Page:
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Get a pair of scissors - a pair of those little snub-nosed kids' scissors would be perfect.
Get a piece of construction paper.
Cut out a couple of gear shapes with cogs that will mesh with each other.
Pin the gears down on a flat surface so that the gear teeth line up.
Turn one gear.
Does it turn the other one? Does it ride up over the other one?
When you've mastered control of your two paper gears, you're ready to advance to Phase 2.
Cut out hundreds of interlocking components - gears, actuators, planes - from the construction paper and arrange them so that they're all linked.
Turn the biggest gear. Do all of the components do what they're supposed to do? Slide, turn, churn, or whatever?
Pretty complicated, right? Now reduce the scale a little bit, down to, say, the microscopic level, and do it all over again.
If you've followed all of the above, you have some idea of the almost maddening complexity of designing a functional microelectromechanical system (MEMS).
Steve Rodgers of Intelligent Micromachine Dept. 1325 says working at the micromachine scale is "practically two dimensional, like cutting gears from sheets of paper and trying to keep them from riding up over each other."
Steve knows whereof he speaks. He's just won the 1998 "Excellence in Design" award from Design News magazine for his design of a complex miniature lock for nuclear weapons.
His device, the microelectromechanical Stronglink, was characterized by Design News as "the most complex MEMS system ever designed." Rodgers' Stronglink consists of hundreds of components, five electrostatic actuators, and a nine-step, 1,728:1 transmission assembly. The gear teeth on the assembly are about the diameter of a human red blood cell.
The MEMS Stronglink is at this time an advanced conceptual design. It hasn't actually been incorporated into a nuclear weapon yet.
"Steve is presently working with designers from Electromechanical Engineering Dept. 2643 to realize these advanced concepts in future weapons systems," says Jim Smith, Steve's manager in Dept. 1325.
Here's how Stronglink works: The gear train, driven by a pair of matched electrostatic microengines, slides a pair of mirrors into a certain position that allows an optical-link path to be completed. That process is a critical step in arming a weapon, and the arming can't proceed unless the Stronglink is correctly activated.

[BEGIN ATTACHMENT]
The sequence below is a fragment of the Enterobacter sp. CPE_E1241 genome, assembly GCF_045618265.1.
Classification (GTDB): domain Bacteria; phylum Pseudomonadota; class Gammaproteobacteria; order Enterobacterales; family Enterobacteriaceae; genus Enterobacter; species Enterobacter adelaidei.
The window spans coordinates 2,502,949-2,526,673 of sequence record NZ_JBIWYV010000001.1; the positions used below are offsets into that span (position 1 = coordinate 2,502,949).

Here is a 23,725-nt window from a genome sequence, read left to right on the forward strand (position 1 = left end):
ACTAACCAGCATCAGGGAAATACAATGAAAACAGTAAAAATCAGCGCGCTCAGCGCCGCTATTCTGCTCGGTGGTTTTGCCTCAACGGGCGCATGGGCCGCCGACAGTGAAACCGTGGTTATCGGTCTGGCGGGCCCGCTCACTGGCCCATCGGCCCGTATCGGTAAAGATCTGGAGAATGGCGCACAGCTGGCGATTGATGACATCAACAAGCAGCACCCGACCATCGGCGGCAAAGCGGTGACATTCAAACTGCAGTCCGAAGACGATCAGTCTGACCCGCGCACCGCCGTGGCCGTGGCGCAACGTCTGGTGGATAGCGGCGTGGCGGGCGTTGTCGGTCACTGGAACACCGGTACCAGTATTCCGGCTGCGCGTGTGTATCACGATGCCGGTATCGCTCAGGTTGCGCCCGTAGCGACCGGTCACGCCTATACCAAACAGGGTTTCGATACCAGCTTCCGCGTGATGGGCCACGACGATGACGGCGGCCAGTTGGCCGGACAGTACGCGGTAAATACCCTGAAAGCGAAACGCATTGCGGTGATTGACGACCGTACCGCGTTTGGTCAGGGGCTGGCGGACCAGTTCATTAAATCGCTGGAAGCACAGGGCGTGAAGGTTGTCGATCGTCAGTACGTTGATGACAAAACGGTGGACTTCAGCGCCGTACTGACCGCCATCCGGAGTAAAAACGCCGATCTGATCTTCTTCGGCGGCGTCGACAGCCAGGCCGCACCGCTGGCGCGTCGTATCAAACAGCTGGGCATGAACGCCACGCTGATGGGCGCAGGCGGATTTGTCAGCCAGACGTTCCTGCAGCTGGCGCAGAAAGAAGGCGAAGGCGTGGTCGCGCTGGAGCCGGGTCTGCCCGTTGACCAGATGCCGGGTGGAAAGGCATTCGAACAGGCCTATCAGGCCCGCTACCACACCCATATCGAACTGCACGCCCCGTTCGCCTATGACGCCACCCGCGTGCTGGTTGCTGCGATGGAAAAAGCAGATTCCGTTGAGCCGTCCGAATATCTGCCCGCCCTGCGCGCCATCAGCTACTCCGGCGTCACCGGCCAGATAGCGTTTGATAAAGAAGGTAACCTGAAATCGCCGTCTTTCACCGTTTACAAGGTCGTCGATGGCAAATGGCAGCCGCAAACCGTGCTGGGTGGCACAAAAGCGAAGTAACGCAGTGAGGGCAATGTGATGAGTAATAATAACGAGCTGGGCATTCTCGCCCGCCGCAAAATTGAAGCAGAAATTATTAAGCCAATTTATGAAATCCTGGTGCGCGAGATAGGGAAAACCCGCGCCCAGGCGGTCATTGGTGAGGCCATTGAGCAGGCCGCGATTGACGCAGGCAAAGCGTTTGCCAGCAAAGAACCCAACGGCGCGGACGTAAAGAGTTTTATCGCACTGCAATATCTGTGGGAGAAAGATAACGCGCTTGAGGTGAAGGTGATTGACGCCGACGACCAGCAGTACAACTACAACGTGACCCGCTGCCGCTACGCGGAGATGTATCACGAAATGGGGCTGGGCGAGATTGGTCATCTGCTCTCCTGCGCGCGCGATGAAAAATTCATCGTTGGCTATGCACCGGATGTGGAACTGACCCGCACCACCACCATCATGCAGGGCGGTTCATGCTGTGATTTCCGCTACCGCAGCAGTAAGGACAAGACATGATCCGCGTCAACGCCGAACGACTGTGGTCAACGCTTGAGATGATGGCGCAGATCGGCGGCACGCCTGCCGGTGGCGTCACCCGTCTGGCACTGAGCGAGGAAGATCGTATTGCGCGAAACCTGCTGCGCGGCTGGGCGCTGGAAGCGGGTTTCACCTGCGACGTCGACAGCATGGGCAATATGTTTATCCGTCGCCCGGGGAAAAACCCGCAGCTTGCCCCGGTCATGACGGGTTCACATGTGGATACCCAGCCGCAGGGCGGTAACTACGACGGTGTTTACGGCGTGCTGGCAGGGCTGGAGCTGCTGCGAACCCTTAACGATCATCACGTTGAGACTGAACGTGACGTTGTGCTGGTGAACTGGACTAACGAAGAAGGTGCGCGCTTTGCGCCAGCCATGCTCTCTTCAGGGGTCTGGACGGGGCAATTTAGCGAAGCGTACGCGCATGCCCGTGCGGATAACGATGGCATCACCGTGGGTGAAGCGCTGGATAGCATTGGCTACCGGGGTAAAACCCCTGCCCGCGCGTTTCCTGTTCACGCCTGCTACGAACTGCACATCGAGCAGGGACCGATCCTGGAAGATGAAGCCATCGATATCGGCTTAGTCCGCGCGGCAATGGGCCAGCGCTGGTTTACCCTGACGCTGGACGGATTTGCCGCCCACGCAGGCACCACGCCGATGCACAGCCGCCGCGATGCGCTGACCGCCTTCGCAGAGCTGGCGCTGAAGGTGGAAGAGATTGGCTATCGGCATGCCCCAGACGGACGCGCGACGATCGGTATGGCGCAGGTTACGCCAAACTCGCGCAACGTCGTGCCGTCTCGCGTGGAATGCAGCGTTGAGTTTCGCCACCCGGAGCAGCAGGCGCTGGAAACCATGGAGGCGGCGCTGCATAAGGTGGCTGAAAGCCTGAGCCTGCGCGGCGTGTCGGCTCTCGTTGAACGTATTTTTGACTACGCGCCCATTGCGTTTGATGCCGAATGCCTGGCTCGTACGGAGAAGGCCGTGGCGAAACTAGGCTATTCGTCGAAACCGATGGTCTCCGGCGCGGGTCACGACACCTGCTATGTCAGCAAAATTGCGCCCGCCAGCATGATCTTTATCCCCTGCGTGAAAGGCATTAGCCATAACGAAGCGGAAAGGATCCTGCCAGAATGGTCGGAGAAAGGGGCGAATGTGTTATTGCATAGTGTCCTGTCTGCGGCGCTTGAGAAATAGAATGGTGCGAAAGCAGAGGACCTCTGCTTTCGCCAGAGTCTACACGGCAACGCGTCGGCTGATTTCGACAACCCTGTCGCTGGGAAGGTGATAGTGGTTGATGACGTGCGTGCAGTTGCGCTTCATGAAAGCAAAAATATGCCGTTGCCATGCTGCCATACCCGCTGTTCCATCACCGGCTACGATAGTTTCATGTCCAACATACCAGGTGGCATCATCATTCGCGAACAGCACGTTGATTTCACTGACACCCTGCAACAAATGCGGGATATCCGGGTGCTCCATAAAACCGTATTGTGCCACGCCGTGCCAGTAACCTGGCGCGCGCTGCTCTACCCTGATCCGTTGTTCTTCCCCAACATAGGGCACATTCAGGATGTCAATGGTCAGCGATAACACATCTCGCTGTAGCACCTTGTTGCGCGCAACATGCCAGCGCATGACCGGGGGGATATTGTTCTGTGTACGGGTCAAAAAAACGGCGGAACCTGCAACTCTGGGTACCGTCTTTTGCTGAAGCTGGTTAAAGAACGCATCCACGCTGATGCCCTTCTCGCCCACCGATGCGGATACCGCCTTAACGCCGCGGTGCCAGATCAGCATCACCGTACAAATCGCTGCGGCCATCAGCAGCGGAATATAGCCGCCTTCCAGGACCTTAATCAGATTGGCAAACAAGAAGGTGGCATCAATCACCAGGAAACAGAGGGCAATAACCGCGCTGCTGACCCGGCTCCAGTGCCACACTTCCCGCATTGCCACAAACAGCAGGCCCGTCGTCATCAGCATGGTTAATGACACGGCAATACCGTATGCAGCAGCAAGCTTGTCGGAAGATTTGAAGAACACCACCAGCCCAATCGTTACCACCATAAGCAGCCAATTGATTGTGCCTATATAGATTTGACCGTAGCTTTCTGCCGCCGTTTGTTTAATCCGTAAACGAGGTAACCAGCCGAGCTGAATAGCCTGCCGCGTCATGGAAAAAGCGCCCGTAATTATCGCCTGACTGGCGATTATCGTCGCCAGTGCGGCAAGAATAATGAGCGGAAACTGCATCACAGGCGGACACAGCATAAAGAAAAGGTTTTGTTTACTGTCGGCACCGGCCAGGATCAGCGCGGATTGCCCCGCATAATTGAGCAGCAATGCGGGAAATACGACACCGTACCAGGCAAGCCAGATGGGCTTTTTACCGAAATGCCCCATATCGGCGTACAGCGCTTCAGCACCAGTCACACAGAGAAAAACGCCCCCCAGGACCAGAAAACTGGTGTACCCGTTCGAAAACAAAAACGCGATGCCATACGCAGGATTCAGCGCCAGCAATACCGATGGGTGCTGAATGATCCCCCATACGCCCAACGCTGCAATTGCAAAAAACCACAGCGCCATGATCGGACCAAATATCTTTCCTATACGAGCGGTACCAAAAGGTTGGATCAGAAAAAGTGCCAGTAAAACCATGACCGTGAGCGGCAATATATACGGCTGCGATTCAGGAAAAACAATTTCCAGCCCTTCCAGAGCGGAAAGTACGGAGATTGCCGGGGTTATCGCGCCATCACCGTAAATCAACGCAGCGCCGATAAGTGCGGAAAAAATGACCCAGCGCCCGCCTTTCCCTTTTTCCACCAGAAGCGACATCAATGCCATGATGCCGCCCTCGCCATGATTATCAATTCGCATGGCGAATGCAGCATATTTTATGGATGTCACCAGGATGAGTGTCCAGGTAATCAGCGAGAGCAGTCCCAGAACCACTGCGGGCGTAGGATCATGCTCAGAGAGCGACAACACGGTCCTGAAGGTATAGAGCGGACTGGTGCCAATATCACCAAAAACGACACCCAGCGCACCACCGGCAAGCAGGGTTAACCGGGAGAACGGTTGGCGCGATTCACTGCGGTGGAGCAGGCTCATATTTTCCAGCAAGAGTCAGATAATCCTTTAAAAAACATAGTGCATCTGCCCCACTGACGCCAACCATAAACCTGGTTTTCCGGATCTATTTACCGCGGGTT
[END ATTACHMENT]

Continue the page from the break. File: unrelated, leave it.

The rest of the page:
To protect against unauthorized tampering or activation, Stronglink relies on an ingenious system. The gear train proper is missing a couple of gears. These gears, called coupling gears, are slid into place by a second pair of microengines, but only after an irreversible, one-time-only 24-step unlock code is entered into the system. The code moves a tiny pin through a maze. One wrong turn during the 24-step process foils the attempt.
Steve's Stronglink design was the first ever to use Sandia's patented five-level polysilicon fabrication process called SUMMiT, or Sandia Ultraplanar Multilevel MEMS Technology.
"The new five-level polysilicon capability," Steve says, "increases robustness and makes much greater complexity possible. And that means much more functionality - devices that combine all the individual components, such as gears and actuators, to perform a useful task - in this case, a weapon safety device."
Steve credits the work of Dept. 1325 colleague Jeff Sniegowski with making his design a practical reality.
"Jeff developed the five-level fabrication technology," Steve says. "Without that, we could develop a lot of individual gizmos, but we need five-level capabilities to tie them all together. Over the years Jeff and I have developed a strong working relationship. Since the drawing set actually defines the fabrication and not the part geometry, close cooperation is essential."
Steve says work on the MEMS Stronglink started about three years ago, with design of various individual components - transmissions, mirrors, actuators. Back in early 1997, though, Steve said he got the go-ahead to drop everything else and focus totally on the device.
"For about three months I just totally concentrated on this," he says.
Steve's Stronglink AutoCAD drawing set contains 1.6 million entities on 17 drawing layers; these are combined to create 14 photolithographic mask levels used in a 240-step fabrication sequence. Because the process is based on semiconductor fabrication technology, hundreds of MEMS devices can be built on a single wafer.
As a Design News winner, Steve will be honored in Chicago next week at a formal black tie awards dinner. He will receive the Design News Excellence in Design medallion and a $5,000 technology award. An article about his design was published in the March 2 issue of Design News, which is read twice monthly by 335,000 engineers who design products ranging from autos to spacecraft.